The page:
Latest figures from the IT Job Board show the future is bright despite the double dip

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UK GDP shrank 0.2% in the first three months of 2012, sending Britain into its first double-dip since the 1970s. Yet the IT Job Board remains optimistic. They believe that those working in IT have the rosiest future, with many more current and future jobs available than in traditional sectors.

As at May '12
IT professionals are making business happen, they are becoming the linchpins at the heart of the European economy.

The IT workforce now employs 1 in 18* of the entire UK workforce. Employment in the IT industry is also set to grow at 2.19% per annum** – nearly five times faster than the UK average, compared to other areas.

IT recruitment is showing signs that it will ride the recession. Figures from the IT Job Board show that permanent IT jobs advertised are rising a healthy 11% quarter on quarter, with demand for permanent JavaScript roles rising 27% year on year, and PHP 36% year on year. Pay is also good. The average salary for those skilled in PHP is rising at 7% quarter on quarter, and the average annual salary for those working in Oracle at an impressive £50,000.00, and a 5% rise year on year. As for contract IT jobs advertised there is a 21% increase quarter on quarter, with demand for contract C skills roles rising 30% quarter on quarter and .net skills rising 27%. Daily rates for those fortunate enough to have C++ and Java qualifications are over £450 a day, whilst those skilled in Oracle, Linux & C# are enjoying a daily rate of over £400.

David Cameron is describing this period as: “The deepest recession in living memory”. So how is it that the IT field remains so busy?

Alexandra Farrell, Managing Director:
“More and more businesses are looking to invest in new innovations, and IT professionals with the necessary skills are in high demand. Take Cloud computing, for example, businesses are now understanding that it is not only a money saving device, but also a far more efficient way of running a company. The adoption rates are on an extraordinary rise. IT professionals are making business happen, they are becoming the linchpins at the heart of the European economy”.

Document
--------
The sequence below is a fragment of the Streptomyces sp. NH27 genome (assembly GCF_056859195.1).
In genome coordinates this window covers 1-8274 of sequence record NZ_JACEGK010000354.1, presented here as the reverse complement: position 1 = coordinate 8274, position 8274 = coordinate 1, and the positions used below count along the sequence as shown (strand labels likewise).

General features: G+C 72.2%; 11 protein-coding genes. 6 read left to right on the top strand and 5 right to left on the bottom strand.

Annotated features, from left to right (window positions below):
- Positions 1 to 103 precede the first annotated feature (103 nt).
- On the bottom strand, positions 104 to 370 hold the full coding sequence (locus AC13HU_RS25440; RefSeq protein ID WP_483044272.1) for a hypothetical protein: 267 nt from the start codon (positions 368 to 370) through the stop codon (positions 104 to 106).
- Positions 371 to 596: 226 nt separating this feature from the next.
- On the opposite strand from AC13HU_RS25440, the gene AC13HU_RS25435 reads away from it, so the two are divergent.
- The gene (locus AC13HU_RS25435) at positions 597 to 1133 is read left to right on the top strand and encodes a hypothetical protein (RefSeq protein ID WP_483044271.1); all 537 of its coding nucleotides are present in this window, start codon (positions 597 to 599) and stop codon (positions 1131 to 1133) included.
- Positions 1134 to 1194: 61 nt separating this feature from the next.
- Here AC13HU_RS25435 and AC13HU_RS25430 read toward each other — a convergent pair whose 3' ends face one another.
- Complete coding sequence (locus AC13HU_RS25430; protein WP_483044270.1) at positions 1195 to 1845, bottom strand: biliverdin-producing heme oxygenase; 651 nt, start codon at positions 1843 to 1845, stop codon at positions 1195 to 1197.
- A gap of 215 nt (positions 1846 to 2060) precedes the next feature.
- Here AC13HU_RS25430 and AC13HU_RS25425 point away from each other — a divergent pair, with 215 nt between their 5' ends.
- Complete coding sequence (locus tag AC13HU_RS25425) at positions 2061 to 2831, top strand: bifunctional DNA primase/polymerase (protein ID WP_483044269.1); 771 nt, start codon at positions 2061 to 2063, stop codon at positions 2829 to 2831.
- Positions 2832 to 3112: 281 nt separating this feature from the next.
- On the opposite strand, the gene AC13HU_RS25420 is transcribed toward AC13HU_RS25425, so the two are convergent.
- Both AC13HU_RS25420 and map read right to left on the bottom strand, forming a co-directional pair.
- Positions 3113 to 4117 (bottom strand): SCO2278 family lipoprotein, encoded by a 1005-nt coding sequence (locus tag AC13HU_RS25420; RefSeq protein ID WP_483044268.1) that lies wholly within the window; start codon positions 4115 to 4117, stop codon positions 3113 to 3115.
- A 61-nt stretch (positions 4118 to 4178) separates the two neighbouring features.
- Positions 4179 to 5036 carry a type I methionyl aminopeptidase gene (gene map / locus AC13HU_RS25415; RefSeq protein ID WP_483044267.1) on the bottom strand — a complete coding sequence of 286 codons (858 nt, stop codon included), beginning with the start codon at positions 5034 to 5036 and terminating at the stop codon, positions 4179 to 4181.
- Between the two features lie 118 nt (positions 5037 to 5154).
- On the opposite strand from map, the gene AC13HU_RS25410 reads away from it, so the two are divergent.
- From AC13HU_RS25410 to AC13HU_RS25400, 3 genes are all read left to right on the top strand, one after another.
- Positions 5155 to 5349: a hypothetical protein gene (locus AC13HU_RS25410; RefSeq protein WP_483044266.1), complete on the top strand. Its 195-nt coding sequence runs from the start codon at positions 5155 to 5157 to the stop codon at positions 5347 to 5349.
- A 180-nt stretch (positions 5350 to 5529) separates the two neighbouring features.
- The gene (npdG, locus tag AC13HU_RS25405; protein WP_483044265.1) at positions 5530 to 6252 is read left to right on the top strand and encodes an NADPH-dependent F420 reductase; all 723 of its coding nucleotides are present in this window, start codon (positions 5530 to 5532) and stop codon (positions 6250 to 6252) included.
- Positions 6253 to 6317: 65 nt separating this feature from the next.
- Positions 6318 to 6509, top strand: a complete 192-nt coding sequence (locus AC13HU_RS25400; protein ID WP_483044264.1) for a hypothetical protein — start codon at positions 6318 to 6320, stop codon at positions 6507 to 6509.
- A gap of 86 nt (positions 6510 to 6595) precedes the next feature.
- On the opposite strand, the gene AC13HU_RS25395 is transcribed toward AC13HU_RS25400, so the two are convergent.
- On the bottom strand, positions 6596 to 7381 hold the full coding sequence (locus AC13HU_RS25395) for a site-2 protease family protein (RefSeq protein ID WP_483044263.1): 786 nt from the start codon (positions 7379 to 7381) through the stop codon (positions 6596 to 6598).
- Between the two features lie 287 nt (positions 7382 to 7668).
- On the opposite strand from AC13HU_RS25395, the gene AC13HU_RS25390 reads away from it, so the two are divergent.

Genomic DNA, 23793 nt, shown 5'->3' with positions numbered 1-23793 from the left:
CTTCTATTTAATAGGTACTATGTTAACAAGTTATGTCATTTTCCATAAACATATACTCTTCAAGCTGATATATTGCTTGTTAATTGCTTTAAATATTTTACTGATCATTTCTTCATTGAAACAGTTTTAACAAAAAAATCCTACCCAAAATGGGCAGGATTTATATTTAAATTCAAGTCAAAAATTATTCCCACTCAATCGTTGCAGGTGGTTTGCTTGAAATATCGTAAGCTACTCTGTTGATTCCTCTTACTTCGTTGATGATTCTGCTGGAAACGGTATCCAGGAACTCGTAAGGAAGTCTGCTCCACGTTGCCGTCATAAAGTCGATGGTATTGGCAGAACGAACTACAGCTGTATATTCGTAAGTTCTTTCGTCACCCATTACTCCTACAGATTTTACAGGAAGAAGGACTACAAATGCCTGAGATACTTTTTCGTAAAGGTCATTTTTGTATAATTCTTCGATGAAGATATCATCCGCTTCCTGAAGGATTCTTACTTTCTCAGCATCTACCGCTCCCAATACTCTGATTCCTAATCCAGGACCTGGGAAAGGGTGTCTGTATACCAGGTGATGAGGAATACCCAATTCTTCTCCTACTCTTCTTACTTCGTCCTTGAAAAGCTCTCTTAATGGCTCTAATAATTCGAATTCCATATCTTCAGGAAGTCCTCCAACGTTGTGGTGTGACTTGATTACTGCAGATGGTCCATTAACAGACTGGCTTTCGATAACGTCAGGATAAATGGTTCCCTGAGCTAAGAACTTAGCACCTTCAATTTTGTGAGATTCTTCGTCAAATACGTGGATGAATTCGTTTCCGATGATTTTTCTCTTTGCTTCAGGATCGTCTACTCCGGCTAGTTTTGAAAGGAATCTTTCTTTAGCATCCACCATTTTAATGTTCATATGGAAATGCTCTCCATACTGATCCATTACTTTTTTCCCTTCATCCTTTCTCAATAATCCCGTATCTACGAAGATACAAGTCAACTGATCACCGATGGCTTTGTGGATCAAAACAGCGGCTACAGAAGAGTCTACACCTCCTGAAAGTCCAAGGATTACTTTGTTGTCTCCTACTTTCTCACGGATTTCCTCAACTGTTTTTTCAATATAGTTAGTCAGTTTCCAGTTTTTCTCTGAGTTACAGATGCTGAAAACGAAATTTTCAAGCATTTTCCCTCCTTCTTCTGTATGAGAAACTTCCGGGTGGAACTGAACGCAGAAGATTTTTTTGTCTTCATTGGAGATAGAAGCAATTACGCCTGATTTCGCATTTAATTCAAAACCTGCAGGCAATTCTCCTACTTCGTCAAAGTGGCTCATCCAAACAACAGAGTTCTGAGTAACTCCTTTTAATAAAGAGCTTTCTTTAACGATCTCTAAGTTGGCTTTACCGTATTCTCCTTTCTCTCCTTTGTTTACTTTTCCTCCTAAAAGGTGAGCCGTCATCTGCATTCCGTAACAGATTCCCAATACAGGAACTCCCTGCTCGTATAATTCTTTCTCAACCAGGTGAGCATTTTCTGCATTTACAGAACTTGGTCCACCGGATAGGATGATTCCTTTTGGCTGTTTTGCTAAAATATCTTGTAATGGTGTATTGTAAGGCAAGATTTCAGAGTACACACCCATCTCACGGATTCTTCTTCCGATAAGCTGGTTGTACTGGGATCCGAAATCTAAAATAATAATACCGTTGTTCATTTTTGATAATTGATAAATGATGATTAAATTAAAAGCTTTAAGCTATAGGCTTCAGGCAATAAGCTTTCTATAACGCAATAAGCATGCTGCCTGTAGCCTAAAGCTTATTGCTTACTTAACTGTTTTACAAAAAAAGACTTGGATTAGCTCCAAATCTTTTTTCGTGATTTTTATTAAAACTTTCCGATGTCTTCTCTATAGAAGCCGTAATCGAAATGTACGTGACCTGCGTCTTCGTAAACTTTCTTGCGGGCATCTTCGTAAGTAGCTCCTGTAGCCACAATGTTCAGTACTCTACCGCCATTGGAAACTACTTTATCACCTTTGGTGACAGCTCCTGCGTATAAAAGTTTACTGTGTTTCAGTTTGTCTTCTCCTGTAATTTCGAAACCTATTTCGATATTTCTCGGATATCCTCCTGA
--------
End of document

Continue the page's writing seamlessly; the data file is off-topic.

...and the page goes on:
According to the 2011 Cloud Dividend Report, cloud computing will create 2.4 million jobs across the EMEA region (which includes the UK) by the year 2015. This could benefit the economy to the tune of £641 billion. The public sector will be the biggest gainer in terms of job creation, with 801,000 positions expected to be created over the next five years.

Alexandra Farrell, Managing Director, The IT Job Board:
“Whilst there are still tough times ahead, both for the recruitment industry and the economy at large, there is evidence of better times to come, particularly within the IT industry. As businesses look at innovation and applications to remain competitive, naturally, new opportunities will arise, creating excitement, new skill sets, and most importantly, jobs”.

Notes to editors

About The IT Job Board:
The IT Job Board group of companies was set up in April 2002 in recognition that recruitment in the IT sector was increasingly dominated by the internet.

Today, The IT Job Board (http://www.theitjobboard.co.uk) is the UK’s biggest IT specialist job site with over 12,000 jobs (as at 31st May 2012).

Online technology enables sophisticated targeting – for example by skill, region or experience – of The IT Job Board’s database of more than 729,000 UK IT professionals. The company always tries to get closer to candidates either via planned content campaigns, or through the use of social networks.

The site also offers employers services such as branded job postings, a featured employer zone, targeted email campaigns and guidance on advertising copy. The managed campaign service filters responses to provide companies with a shortlist of applicants most suitable for the advertised position.

http://www.theitjobboard.co.uk clients include: Accenture, British Airways Logica, McAfee, Canon and Betfair.

*IT Jobs Watch
**Sector Skills Council for Business & Information Technology

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Kate Bodoano
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